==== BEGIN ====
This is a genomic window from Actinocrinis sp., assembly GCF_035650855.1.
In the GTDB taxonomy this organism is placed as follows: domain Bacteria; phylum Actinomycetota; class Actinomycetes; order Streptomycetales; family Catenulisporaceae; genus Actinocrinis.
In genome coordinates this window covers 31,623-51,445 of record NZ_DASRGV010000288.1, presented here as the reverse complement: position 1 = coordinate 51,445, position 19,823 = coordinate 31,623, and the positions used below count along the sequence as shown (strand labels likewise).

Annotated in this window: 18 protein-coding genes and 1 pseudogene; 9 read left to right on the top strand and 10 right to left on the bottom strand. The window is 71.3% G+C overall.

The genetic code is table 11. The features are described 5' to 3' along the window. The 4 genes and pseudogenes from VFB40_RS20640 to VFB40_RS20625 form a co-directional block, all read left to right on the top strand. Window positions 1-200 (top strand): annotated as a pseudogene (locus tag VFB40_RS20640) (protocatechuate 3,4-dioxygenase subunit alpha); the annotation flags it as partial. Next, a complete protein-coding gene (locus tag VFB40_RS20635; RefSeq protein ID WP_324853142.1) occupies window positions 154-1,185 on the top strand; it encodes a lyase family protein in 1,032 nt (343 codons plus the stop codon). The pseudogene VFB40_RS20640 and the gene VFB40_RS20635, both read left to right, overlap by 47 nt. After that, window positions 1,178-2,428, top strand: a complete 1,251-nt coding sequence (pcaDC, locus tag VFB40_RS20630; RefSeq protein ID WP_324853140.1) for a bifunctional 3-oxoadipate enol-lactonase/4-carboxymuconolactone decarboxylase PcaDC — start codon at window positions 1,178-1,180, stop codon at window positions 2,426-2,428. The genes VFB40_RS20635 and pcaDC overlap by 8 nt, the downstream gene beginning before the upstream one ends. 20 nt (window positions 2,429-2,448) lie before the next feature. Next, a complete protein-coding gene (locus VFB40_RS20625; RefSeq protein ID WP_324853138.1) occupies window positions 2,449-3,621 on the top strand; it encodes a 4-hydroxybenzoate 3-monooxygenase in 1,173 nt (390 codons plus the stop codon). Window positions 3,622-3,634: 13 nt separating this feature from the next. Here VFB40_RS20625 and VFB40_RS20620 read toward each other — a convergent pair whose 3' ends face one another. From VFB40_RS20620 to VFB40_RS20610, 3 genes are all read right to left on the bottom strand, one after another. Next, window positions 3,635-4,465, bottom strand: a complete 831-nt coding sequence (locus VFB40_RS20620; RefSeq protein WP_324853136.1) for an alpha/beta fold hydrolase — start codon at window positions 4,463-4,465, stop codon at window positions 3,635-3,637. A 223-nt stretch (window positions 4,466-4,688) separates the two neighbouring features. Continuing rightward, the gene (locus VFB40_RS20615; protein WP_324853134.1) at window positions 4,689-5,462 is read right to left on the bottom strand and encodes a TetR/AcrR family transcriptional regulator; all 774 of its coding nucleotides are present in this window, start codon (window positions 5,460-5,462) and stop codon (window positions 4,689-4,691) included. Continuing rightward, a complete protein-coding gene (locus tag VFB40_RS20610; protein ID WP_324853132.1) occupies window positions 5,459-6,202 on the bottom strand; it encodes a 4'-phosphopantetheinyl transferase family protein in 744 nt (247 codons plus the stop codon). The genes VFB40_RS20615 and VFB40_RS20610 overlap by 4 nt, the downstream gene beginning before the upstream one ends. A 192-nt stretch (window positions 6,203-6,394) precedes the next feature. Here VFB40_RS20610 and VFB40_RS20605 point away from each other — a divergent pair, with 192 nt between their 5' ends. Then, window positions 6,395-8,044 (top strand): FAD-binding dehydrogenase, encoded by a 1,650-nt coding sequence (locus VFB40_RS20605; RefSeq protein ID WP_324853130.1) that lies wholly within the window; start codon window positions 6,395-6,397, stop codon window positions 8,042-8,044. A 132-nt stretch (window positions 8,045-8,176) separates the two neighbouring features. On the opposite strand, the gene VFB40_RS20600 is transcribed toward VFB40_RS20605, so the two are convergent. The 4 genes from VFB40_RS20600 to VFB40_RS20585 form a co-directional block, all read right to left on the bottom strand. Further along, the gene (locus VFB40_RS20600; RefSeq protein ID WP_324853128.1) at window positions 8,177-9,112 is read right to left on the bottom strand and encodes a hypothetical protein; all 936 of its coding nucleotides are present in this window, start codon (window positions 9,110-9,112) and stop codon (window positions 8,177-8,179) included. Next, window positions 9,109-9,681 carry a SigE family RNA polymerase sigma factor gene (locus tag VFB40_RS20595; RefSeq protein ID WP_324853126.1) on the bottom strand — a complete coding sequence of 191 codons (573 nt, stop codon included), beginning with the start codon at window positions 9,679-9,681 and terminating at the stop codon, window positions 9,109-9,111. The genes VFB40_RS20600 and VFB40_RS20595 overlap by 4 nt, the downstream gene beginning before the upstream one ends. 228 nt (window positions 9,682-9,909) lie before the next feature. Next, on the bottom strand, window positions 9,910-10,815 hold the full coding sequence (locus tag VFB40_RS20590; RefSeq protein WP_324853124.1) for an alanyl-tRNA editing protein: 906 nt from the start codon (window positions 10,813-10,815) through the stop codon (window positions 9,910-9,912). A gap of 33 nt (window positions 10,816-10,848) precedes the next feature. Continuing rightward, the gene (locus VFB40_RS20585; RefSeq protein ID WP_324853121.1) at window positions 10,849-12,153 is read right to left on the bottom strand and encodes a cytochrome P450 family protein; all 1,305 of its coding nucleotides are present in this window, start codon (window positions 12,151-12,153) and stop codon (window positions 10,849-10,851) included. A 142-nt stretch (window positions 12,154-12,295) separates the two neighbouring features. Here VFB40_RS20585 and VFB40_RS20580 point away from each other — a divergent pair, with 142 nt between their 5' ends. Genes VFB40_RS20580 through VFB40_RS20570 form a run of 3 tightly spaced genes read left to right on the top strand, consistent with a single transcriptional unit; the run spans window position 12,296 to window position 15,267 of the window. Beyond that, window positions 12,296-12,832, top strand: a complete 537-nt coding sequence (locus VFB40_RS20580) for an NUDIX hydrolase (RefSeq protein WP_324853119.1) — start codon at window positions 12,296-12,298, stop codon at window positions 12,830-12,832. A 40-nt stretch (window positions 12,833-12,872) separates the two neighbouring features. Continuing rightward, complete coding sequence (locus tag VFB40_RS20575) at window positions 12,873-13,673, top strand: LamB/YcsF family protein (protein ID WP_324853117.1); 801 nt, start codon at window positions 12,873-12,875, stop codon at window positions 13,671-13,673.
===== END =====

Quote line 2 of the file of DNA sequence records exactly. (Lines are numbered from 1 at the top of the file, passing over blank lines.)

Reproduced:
In the GTDB taxonomy this organism is placed as follows: domain Bacteria; phylum Actinomycetota; class Actinomycetes; order Streptomycetales; family Catenulisporaceae; genus Actinocrinis.